Minister of Economy, Nihat Zeybekci, tells business people from Greece and Turkey that forced migration between two nations was a big mistake
Turkey and Greece can work together in the international arena, despite the many mistakes made in the history of both nations, Turkish Minister of Economy, Nihat Zeybekci, said on Wednesday.
Business people from Greece and Turkey met in Izmir, a province in western Turkey, on Wednesday to discuss economic and international cooperation between the two neighbors.
The forum was organized by Turkey’s Foreign Economic Relations Board -- a business lobby group -- in cooperation with Turkey's Ministry of Economy.
The forced migration between Turkey and Greece was the biggest mistake in the history of both nations, Zeybekci explained.
"We lost the greatest opportunity and destroyed the biggest bridge between the two countries. The war between Turkey and Greece was their biggest mistake, but forced migration between the two nations was worse than the war,” Zeybekci said at the business forum.
Zeybekci added that “I wish we had not had forced migration. I wish we had continued to live together in harmony... I wish that our neighbors and all our friends had remained in place in this region.”
The Convention Concerning the Exchange of Greek and Turkish Populations was signed in Lausanne, Switzerland on Jan. 30, 1923. Under the convention, approximately 2 million people were exchanged between Turkey and Greece.
Despite the economic crisis in the Eurozone, the two countries' current $4 billion annual trade volume was growing -- but still under the $10 billion goal that both nations' prime ministers set for 2015.
Around 400 high-level representatives from both countries came together in the forum to discuss tourism, real estate, energy and shipping issues.
"Both nations can market the Aegean’s wind, tourism and other facilities to the world," Zeybekci continued.
The Aegean Sea is an embayment of the Mediterranean Sea, located between the mainlands of Greece and Turkey.
“We can do many projects and activities in the coming years -- the same as Japan and South Korea did in 2002 World Cup. Why shouldn't both nations cooperate in international activities?” Zeybekci added.
"Recall how successful Turkish construction companies have been abroad. The total value of projects that the companies have finished or are currently finishing abroad is nearly $300 billion. Turkish construction companies are second in the world after China with $40 billion worth of projects last year. Turkey and Greece may therefore take a big part of other countries’ construction industries,” he continued.
Touching upon the Transatlantic Trade and Investment Partnership -- a trade agreement currently being negotiated between the EU and the U.S. -- Zeybekci said: "If Turkey doesn't become a member of the free-trade agreement between the U.S. and EU, or sign a simultaneous free trade agreement with the U.S., Turkey's full membership process to EU will continue but it will be impossible for Turkey to maintain its customs union agreement with the EU."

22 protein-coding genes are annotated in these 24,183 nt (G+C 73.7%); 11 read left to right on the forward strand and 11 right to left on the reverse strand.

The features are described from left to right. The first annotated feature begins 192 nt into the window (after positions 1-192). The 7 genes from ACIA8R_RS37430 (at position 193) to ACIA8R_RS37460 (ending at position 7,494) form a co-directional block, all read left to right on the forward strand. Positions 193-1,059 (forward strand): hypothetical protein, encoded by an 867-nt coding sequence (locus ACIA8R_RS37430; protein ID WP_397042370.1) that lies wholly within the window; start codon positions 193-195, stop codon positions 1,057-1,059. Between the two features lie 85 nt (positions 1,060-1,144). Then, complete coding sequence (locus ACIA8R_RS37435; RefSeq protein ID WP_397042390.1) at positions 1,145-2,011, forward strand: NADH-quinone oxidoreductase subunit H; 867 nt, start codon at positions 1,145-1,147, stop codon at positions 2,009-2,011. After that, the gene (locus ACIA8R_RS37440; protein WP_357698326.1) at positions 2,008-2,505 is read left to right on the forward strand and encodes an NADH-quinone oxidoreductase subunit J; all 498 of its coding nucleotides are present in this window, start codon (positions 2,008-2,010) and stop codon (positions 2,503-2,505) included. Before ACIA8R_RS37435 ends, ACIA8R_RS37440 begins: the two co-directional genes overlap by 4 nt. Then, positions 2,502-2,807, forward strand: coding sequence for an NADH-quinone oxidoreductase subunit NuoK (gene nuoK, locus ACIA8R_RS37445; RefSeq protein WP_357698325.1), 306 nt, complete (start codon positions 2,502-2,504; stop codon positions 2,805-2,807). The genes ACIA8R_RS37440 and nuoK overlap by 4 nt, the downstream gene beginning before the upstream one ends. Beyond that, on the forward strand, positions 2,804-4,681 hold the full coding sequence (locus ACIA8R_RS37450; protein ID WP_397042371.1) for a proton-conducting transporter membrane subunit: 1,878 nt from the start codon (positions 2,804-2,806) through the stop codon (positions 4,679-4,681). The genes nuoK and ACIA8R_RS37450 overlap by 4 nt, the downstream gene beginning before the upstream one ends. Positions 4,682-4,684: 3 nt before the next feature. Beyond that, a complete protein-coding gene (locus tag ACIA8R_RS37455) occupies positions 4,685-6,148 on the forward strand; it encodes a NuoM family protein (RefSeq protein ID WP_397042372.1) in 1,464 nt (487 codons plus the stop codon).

According to Turkey's Ministry of Economy, Turkey’s major export items to Greece: iron and steel, cotton robes, fabrics, metal products, fruits and vegetables, fish, clothing, machinery, leather, glass and ceramics.
Turkey’s major imports from Greece are including: mineral oil, cotton, petroleum products and plastic products.
There are more than 500 Greek firms operating in Turkey.
The amount of the direct investments of the Greek companies in Turkey has risen to over €6 billion.
So far, banking has taken the lion’s share of total direct investment.
- Cyprus problem persists
After a two-year pause, negotiations between Turkish Cypriots and Greek Cypriots resumed in Feb. 2013.
The previous round of talks collapsed partly due to the Eurozone debt crisis' impact on the government in Lefkosa.
However, the Greek Cypriot administration suspended the most recent talks on Oct. 7 after Turkey sent a ship to monitor an oil-and-gas exploration mission off the coast of Cyprus.
In 1974, an attempt was made by Greek Cypriots to forcibly join the island to Athens through “enosis,” or union, via a coup attempt. This was resisted by an armed Turkish peace mission in accordance with the 1960 Treaty of Guarantee. Consequently, Turkish Cypriots set up their own state in the north of the island in 1983, recognized by Turkey, while continuing the search for reconciliation.
The European Union recognizes the Greek-Cypriot administration on the island.
Other problems include Aegean energy exploration and exploitation; an issue which has flared up over the past month.
Turkey and the government of the Turkish Republic of Northern Cyprus have strongly opposed any unilateral move by the Greek Cypriot administration to explore hydrocarbon resources around the island, saying its natural resources should be exploited in a fair manner under a united Cyprus.
According to the Turkish Foreign Ministry, Prime Minister Ahmet Davutoglu will visit Athens on Dec. 5 and 6 to attend a cooperation meeting.